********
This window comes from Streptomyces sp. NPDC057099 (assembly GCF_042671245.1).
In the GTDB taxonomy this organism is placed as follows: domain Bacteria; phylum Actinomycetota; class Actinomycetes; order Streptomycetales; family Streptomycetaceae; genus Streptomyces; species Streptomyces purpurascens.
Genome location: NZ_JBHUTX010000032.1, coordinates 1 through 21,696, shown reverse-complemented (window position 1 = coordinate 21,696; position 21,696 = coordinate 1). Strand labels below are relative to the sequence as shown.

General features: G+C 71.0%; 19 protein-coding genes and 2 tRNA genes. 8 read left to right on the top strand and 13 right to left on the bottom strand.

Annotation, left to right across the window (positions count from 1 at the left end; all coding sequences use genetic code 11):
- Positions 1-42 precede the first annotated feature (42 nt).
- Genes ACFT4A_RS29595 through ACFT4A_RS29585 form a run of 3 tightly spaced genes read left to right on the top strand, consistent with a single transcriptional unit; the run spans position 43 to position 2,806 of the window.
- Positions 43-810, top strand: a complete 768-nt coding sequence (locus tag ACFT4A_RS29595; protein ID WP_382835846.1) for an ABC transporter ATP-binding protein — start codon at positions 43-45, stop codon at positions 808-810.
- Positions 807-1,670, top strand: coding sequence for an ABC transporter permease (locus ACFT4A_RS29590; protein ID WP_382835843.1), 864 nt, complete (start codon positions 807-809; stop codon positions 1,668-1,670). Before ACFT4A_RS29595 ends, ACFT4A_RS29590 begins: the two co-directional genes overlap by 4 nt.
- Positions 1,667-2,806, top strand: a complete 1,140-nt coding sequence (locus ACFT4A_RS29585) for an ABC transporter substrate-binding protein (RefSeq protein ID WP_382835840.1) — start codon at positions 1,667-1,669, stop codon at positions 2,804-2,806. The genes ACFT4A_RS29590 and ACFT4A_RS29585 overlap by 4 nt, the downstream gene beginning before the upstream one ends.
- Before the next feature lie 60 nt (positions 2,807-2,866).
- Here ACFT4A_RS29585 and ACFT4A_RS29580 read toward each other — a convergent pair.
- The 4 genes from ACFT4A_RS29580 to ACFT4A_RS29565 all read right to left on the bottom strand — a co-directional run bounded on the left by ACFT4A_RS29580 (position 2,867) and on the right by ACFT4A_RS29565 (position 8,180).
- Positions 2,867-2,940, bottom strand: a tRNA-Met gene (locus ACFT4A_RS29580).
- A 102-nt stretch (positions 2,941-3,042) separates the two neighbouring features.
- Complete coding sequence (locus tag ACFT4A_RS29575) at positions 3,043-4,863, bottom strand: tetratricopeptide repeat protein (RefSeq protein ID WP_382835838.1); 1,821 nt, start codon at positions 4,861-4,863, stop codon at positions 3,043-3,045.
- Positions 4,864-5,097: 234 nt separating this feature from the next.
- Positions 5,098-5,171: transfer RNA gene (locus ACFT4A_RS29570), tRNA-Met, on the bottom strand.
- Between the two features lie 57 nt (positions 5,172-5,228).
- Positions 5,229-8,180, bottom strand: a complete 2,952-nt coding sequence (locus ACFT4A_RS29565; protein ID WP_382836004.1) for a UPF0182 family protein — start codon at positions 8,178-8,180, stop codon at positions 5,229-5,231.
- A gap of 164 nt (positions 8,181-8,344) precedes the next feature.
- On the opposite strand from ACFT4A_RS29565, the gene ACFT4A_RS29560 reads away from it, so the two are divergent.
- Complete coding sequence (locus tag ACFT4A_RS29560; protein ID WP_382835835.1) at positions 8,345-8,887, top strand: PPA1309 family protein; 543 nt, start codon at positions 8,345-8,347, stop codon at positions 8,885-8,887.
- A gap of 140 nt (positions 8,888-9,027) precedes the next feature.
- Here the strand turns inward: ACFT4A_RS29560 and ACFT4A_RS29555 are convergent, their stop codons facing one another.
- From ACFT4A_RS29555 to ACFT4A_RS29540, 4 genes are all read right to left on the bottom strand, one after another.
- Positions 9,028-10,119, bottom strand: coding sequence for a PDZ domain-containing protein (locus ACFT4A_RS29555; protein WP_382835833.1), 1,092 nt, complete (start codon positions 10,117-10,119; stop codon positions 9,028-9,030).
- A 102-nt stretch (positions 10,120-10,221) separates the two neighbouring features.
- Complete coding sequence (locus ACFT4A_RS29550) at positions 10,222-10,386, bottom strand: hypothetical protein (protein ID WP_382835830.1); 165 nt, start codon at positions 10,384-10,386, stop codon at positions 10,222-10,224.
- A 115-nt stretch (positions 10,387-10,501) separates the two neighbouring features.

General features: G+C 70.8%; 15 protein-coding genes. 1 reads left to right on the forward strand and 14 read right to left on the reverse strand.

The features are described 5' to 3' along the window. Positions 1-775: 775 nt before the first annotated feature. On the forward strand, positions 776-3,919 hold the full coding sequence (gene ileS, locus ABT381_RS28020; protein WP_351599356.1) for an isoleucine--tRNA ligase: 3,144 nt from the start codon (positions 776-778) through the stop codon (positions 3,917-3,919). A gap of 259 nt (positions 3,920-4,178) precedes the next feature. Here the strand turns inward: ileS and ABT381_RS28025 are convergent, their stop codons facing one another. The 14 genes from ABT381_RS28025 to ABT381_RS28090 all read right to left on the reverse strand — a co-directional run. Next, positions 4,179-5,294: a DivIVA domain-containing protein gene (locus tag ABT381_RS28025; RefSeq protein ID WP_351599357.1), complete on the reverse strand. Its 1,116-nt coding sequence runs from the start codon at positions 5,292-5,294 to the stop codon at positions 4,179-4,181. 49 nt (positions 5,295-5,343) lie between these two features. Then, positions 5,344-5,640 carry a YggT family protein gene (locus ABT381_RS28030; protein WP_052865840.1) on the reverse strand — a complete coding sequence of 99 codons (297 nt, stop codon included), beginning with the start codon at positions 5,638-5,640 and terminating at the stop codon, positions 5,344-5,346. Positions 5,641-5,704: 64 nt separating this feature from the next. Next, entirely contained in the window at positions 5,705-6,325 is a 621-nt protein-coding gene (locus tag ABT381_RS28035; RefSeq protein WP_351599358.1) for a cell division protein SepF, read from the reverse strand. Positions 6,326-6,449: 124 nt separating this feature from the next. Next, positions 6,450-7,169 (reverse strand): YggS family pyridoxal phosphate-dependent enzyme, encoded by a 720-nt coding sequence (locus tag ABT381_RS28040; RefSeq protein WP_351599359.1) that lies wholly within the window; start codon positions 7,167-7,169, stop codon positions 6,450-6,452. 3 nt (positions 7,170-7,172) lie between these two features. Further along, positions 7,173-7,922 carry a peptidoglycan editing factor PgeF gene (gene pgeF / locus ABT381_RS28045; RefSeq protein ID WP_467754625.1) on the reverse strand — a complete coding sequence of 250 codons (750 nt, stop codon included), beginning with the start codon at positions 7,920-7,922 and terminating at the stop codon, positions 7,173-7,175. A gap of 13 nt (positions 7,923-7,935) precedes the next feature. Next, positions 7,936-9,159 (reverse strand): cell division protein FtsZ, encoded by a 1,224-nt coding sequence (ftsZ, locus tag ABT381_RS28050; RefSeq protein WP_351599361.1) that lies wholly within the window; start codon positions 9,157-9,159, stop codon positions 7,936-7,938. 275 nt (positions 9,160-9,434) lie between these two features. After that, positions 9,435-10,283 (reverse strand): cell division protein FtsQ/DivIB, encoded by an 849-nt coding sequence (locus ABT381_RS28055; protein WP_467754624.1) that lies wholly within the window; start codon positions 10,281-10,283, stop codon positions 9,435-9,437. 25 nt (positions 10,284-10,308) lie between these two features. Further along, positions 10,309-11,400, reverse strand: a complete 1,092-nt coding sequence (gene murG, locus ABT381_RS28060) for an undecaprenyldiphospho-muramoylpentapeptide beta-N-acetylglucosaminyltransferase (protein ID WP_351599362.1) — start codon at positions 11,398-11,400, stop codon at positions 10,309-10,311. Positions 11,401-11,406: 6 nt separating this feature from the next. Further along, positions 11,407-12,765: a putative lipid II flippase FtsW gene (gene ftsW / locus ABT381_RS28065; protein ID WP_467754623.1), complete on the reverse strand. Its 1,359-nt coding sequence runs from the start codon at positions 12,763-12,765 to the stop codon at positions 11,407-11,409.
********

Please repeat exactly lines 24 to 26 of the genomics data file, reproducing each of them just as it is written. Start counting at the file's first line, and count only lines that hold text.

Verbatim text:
- A gap of 140 nt (positions 8,888-9,027) precedes the next feature.
- Here the strand turns inward: ACFT4A_RS29560 and ACFT4A_RS29555 are convergent, their stop codons facing one another.
- From ACFT4A_RS29555 to ACFT4A_RS29540, 4 genes are all read right to left on the bottom strand, one after another.